By Kary Askew Garcia, MNA Intern
As Michigan tourists pack up their bags and head for beaches in the north, they should keep an eye out this summer for the endangered piping plover.
The piping plover population has significantly declined in the Great Lakes areas because of recreational beach development and tourism.
The piping plover is a sand bird which nests in North America in the Great Plains, along the coasts of the Great Lakes and the Atlantic Ocean.
The piping plover is sandy in color on top with a white underbelly. The plover also has a black band around its neck and a black crown on its head. Its legs are orange but fade to yellow in the winter.
Piping plovers prefer to make their habitat in sandy areas such as dunes, gravel beaches and sand bars.
Sites where the piping plover is most commonly found are Texas, Louisiana and Florida because of the high concentration recorded in those areas. Out of a total of 1,372 breeding pairs, only 32 have appeared in Michigan.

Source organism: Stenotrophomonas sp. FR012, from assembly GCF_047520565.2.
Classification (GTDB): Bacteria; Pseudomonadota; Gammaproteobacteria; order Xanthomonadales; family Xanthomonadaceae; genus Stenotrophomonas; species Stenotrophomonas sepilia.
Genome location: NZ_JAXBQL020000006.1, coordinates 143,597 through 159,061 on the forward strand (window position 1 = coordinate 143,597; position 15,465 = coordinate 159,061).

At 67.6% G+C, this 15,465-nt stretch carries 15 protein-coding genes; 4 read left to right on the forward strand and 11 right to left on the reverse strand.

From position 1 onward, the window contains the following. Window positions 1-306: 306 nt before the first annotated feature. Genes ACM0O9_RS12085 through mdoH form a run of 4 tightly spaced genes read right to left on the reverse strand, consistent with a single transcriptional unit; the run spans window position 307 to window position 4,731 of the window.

This bird has been classified as endangered since 1986 — it is endangered in the Great Lakes area and threatened in other North American regions.
The plover feeds on wet sand, in any nearby areas it can find: algal flats, shorelines of streams, ephemeral ponds and lagoons to name a few.
They utilize small sand dunes for protection from hot and stormy weather.
Breeding begins in March and extends through mid-May, with the piping plover laying three or four eggs in a shallow, camouflaged nest of pebbles and shells. Both parents are involved in prenatal care of the eggs, each sitting atop them to keep them warm. After the eggs hatch, both parents feed the chicks until they are able to take flight.
The chicks will fly after 30 days and starting in July through October, they will take off on their journey.
An unscathed habitat is a necessity to ensure hatch-lings will be able to survive and make it to migrating season. Unfortunately, land development and tourism has deterred the piping plover population from using Michigan beaches as its habitat.